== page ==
In Festinger and Carlsmith's studyparticipants completed an extremely boring task, and were then asked to recommend the task to another person as interesting and enjoyable. When asked later, how did the three groups of participants rate their level of interest in the task?
According to cognitive dissonance theory, why did they do so? The control group experienced no cognitive dissonance: Faced with the conflicting positions "I told someone it was interesting" and "I know it was boring", these participants minimized the dissonance by modifying their original beliefs.
Conformity and Obedience In the wake of World War II, a number of psychologists began to study conformity and obedience to authority. In Asch's experiments, groups of participants were asked to participate in "vision tests" in which they had to say out loud whether line A, B, or C was the same length as the first line.
This content is excluded from our Creative Commons license. For more information, see http: In fact, all but one of the participants were in on it, and after giving several correct answers, these confederates began giving answers that were clearly wrong.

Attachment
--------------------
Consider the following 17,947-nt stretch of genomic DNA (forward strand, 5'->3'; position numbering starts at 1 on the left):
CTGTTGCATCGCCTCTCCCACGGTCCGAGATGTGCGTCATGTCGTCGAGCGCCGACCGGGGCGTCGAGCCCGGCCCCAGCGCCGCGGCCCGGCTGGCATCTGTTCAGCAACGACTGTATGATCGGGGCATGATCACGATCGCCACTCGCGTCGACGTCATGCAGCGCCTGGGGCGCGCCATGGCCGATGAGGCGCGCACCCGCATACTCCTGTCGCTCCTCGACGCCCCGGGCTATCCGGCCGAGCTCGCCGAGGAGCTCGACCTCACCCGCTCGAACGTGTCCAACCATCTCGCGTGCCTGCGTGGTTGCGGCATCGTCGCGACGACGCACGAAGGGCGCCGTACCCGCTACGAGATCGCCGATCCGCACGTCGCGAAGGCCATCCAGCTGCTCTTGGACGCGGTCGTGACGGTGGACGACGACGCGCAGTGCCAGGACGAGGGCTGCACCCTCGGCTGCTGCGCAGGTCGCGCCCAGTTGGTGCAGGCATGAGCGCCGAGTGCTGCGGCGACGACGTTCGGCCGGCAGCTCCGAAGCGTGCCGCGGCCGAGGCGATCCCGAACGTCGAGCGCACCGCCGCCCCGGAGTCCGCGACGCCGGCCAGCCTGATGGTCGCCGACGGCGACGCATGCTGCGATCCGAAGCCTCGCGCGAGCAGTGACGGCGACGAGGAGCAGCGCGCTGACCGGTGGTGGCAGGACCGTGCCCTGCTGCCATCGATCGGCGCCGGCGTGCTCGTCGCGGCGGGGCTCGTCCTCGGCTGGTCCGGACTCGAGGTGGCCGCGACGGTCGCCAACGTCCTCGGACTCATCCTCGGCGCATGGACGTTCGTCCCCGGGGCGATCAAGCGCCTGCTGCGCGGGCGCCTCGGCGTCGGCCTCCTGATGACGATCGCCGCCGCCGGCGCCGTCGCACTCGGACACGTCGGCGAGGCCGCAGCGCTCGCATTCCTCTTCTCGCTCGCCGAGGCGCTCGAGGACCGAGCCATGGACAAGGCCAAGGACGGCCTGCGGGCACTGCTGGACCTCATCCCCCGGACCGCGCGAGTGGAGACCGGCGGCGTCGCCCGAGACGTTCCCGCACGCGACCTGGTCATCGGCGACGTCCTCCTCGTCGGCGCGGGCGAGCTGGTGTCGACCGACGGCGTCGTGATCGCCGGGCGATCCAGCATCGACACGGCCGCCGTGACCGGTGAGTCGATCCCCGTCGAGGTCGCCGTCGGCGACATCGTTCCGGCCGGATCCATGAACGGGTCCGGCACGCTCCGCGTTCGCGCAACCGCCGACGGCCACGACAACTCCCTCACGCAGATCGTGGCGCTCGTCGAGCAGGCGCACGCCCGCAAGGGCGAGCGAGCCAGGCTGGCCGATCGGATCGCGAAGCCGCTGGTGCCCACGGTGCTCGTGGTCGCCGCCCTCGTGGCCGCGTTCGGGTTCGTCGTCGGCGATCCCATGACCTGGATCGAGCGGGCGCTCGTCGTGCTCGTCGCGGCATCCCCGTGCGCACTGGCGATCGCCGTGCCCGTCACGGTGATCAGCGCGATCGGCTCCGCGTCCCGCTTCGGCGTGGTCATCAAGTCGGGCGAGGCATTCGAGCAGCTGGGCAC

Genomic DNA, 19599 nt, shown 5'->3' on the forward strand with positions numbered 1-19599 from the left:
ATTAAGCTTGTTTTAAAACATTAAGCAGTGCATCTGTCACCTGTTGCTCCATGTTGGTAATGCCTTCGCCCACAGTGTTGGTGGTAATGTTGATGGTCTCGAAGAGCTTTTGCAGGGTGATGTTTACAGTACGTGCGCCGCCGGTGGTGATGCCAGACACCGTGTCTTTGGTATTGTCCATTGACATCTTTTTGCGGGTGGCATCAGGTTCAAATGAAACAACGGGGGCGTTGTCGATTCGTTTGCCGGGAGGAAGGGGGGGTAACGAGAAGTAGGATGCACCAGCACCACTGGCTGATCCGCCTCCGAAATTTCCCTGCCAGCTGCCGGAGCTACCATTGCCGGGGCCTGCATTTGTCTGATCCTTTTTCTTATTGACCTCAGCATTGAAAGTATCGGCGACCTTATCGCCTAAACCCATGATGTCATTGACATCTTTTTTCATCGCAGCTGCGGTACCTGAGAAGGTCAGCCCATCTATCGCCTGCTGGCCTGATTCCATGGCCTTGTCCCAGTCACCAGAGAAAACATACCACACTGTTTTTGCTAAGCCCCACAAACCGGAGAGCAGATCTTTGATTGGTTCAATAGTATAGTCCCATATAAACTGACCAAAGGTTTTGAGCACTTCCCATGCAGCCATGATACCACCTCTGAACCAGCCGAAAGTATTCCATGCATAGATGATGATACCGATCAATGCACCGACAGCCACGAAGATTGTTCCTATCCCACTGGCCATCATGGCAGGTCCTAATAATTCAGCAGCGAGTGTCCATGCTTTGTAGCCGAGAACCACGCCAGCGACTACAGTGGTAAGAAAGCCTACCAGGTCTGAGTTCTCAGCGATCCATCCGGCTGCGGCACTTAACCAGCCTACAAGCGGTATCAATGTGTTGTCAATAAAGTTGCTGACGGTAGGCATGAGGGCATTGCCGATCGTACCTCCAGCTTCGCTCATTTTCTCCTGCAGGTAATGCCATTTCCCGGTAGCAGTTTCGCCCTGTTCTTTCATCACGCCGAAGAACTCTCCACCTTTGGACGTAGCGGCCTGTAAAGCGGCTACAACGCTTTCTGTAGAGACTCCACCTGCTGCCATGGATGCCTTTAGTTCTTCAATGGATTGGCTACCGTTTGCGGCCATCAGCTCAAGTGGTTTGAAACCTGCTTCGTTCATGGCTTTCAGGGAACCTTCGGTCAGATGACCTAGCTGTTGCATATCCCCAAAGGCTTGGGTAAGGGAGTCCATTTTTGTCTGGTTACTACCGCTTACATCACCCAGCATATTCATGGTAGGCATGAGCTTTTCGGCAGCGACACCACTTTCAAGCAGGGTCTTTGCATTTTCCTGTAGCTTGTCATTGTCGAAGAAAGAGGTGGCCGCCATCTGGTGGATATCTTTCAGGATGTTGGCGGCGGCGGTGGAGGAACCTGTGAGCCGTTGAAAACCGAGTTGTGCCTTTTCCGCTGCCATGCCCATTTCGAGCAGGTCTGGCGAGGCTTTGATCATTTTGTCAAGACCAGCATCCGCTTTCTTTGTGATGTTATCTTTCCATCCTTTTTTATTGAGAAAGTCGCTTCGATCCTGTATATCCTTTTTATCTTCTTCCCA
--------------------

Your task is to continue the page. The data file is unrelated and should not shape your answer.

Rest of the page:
What about the lone subject — did he go along with the group, or give the obviously correct answer? Seventy-five percent of subjects conformed i.
Apparently, the social pressure to conform was fairly high.Assignment - Management Function & Behavior. Uploaded by princepratap. The company is mainly a family based srmvision.comment B Marks 15 Answer all questions. Achievement Relations with others Recognition Responsibility Cognitive Dissonance theory has been given by Taylor Vroom Festinger Skinner The purpose of feedback in.
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Psychology. AP Review. Assignments Assignments. Chapter 12 and 13 HEALTH ASSIGNMENT. INTELLIGENCE AND TESTING Letter to the Parents AP Psychology Explain cognitive dissonance and provide an example of how you have recently experienced cognitive dissonance in your own life.
Changing Attitudes by Changing Behavior Learning Objectives.
Outline the principles of cognitive dissonance and explain how they can account for the influences of behavior on attitude. Furthermore, and according to random assignment to conditions, half of the children were threatened with mild punishment if they disobeyed and the other.
Cognitive dissonance appeared to be experienced by many of the students who completed the assignment. We analyze students’ reaction to their cognitive dissonance and contend that their frequent use of simile, imagery and other imaginings were devices to . Stuck in the Cycle of Domestic Violence: Examining cognitive dissonance PSY Understanding why people abuse partners is difficult, but even more difficult is understanding why some people chose to remain in a life-threatening relationship.
Cognitive dissonance and equilibrium Pritchard () assumes that since the process of creating knowledge is complex, cognitive errors (e.g. Gettier cases) are possible.